Dispatches From the Gulf

When we launched the WeLoveBirds.org website in February, none of us could have imagined that two months later millions of birds in and around the Gulf of Mexico would have their lives and delicate habitats threatened by the worst environmental disaster in the history of the United States. The torrent of oil that gushed into the Gulf from the Deepwater Horizon well was at least 10 times greater than the oil the Exxon Valdez dumped into Prince William Sound—and has put in harm’s way all shorebirds, marsh-dwellers, and seabirds in the region along with many other species that migrate through. Believe it or not, “fall” migration begins in mid-July for long-distance migrants and continues through October for other species — another huge wave of birds that could come in contact with contaminated areas of the Gulf when they stop to rest and refuel.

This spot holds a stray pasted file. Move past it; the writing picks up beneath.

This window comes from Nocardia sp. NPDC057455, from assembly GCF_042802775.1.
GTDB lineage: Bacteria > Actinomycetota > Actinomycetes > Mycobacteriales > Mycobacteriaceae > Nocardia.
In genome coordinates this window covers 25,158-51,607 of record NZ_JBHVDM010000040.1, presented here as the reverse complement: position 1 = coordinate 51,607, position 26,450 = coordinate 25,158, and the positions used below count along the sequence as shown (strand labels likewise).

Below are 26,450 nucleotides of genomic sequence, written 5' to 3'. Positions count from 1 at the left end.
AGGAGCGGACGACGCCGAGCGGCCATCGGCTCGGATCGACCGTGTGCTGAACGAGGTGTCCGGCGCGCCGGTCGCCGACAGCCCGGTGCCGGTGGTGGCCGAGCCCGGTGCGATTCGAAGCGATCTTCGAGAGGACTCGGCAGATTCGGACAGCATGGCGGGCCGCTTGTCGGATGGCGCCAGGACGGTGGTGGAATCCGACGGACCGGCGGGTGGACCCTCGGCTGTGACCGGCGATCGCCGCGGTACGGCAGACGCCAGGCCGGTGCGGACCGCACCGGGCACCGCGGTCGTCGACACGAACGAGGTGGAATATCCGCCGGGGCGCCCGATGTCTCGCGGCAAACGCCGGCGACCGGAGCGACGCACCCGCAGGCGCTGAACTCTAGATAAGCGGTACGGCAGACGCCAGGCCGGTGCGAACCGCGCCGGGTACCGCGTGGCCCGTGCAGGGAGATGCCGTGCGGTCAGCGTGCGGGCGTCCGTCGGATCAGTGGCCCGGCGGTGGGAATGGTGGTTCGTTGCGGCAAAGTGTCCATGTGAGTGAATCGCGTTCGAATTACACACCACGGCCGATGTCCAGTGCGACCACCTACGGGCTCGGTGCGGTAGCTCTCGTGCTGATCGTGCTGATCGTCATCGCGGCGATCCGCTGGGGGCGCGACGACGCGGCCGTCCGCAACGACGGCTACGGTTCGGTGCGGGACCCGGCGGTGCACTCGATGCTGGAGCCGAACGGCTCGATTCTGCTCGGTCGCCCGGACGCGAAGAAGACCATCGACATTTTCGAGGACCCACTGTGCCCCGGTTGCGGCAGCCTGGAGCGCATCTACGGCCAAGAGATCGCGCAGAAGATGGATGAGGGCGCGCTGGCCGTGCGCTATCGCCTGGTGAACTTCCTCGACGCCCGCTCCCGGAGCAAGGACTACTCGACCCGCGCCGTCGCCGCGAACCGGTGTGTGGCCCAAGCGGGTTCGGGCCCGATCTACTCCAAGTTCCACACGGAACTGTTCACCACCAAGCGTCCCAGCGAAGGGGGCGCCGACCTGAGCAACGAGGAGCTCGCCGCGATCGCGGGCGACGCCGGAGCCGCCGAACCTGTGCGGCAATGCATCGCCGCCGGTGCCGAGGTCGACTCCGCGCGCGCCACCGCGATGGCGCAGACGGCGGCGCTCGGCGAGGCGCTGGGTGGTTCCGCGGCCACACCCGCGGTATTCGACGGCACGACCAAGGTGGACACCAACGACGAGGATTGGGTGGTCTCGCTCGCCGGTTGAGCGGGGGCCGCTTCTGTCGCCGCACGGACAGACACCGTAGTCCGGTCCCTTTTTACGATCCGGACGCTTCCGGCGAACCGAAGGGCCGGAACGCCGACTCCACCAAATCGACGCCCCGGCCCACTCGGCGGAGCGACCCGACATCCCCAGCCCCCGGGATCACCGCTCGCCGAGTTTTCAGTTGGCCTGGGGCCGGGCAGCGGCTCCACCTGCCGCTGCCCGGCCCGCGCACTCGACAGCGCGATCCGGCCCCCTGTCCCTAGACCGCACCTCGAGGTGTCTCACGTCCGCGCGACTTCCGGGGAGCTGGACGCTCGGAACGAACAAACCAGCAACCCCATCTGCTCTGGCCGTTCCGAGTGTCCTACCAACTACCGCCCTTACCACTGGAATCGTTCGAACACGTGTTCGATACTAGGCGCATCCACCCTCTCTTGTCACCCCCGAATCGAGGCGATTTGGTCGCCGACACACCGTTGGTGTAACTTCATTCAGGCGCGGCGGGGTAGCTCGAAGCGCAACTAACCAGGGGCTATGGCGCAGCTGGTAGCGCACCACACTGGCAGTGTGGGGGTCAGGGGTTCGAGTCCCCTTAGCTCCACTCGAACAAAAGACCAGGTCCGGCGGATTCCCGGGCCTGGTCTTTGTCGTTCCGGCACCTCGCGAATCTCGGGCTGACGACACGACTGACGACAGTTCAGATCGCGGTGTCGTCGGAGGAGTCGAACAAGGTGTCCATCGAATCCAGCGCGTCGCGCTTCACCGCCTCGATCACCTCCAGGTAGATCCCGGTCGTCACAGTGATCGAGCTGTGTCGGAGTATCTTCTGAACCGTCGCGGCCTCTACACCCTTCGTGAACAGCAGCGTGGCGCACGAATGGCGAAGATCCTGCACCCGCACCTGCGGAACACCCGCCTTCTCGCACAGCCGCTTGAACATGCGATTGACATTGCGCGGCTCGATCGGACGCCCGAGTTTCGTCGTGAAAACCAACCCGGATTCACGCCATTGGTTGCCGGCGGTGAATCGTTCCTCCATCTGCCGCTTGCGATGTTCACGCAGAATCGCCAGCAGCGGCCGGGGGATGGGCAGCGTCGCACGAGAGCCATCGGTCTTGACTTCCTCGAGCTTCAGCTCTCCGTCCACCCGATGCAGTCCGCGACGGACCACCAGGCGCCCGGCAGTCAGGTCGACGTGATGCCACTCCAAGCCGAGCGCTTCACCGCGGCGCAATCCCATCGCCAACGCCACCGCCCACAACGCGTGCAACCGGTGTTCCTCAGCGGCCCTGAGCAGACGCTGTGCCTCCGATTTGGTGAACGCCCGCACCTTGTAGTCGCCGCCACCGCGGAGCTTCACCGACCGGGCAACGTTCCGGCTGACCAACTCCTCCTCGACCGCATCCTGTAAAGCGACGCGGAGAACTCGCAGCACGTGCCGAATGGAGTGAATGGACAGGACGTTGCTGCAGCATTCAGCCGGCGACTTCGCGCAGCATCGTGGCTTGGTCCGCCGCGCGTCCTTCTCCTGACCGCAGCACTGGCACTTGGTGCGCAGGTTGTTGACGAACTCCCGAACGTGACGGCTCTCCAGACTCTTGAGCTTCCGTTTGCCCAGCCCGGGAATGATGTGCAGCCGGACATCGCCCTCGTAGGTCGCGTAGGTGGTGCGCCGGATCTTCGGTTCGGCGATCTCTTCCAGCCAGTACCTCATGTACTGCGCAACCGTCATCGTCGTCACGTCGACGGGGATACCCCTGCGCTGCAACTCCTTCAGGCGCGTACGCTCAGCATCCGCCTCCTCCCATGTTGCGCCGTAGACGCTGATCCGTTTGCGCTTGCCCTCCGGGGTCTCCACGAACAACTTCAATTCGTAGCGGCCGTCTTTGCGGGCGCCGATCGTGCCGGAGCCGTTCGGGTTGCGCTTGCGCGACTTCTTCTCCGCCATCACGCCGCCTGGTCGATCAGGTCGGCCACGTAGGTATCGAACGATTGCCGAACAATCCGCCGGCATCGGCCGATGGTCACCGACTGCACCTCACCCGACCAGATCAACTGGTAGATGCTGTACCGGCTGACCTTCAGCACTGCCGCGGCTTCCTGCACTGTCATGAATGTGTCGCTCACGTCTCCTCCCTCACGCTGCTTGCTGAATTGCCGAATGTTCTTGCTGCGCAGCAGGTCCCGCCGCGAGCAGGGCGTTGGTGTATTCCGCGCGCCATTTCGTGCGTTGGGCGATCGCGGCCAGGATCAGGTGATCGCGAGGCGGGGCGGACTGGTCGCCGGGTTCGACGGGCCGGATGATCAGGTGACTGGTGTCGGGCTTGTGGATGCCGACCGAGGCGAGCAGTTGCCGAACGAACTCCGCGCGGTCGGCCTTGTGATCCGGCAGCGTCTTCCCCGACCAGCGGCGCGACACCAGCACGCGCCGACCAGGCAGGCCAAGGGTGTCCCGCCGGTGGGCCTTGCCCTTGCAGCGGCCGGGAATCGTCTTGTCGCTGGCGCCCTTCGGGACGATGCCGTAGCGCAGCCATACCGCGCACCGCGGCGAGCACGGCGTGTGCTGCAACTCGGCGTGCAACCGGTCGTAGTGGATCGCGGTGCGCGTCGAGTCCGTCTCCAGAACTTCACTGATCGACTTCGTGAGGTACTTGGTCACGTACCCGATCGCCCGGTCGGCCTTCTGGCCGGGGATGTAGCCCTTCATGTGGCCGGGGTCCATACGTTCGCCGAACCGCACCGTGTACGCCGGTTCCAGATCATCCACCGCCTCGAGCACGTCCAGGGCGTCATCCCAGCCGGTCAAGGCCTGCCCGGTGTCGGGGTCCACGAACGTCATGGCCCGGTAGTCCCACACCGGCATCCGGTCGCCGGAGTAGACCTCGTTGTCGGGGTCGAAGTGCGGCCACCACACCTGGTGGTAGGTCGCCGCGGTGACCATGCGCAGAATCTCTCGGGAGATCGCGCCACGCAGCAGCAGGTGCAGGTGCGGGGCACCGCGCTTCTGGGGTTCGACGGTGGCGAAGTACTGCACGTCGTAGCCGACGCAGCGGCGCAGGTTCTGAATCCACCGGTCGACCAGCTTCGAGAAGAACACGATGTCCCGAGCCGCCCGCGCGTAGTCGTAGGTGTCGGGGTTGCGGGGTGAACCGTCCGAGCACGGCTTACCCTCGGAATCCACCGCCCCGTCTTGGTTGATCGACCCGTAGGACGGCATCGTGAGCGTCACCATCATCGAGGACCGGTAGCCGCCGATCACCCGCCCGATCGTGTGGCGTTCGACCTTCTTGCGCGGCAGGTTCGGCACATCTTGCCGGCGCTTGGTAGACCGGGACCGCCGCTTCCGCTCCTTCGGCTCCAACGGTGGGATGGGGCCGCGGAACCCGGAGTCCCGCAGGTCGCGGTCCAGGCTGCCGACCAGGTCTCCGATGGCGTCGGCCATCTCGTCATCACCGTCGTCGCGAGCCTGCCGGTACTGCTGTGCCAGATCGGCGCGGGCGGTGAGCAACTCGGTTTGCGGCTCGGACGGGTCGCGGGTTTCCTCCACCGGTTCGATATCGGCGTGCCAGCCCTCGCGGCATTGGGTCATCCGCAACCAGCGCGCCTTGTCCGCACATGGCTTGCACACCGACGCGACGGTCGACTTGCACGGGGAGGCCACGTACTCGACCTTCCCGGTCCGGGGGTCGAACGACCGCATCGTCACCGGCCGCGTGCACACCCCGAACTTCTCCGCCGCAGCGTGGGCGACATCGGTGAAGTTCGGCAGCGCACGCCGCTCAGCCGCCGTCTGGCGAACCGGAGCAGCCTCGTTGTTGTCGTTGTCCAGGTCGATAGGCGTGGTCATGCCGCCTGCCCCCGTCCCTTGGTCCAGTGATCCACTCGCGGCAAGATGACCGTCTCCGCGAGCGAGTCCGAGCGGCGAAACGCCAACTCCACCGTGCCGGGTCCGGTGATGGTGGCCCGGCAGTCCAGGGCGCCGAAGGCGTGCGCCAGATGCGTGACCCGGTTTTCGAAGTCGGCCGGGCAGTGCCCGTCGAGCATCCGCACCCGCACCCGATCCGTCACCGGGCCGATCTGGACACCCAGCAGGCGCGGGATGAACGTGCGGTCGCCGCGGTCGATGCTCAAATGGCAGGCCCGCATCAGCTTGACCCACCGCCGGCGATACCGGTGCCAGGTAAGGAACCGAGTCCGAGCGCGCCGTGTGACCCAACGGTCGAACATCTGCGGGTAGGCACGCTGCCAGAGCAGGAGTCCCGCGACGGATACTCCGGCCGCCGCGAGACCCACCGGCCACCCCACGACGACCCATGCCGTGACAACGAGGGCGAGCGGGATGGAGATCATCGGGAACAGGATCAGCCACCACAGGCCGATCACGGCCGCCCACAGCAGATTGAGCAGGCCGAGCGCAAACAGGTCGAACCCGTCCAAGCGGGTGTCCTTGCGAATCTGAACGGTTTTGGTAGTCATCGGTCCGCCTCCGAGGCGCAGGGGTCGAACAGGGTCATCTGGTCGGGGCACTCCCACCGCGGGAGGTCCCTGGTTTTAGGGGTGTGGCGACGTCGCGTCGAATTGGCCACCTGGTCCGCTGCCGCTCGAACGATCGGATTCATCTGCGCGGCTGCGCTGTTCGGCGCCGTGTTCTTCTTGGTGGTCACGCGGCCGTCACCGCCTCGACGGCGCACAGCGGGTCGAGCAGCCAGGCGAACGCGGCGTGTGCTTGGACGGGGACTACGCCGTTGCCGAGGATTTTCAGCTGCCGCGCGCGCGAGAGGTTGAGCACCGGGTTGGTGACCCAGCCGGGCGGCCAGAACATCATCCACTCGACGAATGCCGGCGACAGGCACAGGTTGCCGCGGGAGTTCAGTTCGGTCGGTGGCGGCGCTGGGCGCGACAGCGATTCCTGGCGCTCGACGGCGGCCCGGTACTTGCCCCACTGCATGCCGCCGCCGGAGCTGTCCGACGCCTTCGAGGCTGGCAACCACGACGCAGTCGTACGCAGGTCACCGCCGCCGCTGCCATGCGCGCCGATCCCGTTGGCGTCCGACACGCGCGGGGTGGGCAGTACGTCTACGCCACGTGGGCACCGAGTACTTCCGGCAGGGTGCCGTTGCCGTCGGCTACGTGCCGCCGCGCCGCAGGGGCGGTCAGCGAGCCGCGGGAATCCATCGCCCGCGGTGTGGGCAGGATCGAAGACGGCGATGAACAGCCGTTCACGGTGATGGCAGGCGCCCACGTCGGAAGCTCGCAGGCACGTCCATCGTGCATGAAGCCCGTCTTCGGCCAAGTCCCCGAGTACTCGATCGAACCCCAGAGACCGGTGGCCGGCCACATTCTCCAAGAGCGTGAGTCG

We invite you to use WeLoveBirds.org as a place to connect with others who are following this environmental tragedy, stay informed, share your feelings, and take action. The Natural Resources Defense Council is deeply involved in efforts to measure the impacts of the oil leak and hold those responsible accountable. The Cornell Lab of Ornithology is engaging citizen-science participants in reporting bird sightings and is using bioacoustics technology to monitor whales in the Gulf. We’ve set aside a new area of this website, Dispatches from the Gulf, to collate current information about the ongoing effort to measure the leak’s impact on birds and habitat. Please visit:

Dispatches from the Gulf
http://www.welovebirds.org/page/gulfspill

You will notice that we have also been working to respond to member suggestions about the site. We have made the top navigation bar easier and clearer to use. We have also responded to your concerns about privacy on the site, making the steps you can take to safeguard your privacy more clear. Please continue to let us know what we can do to make the site more user-friendly.

Happy birding!

Your friends at NRDC and the Cornell Lab

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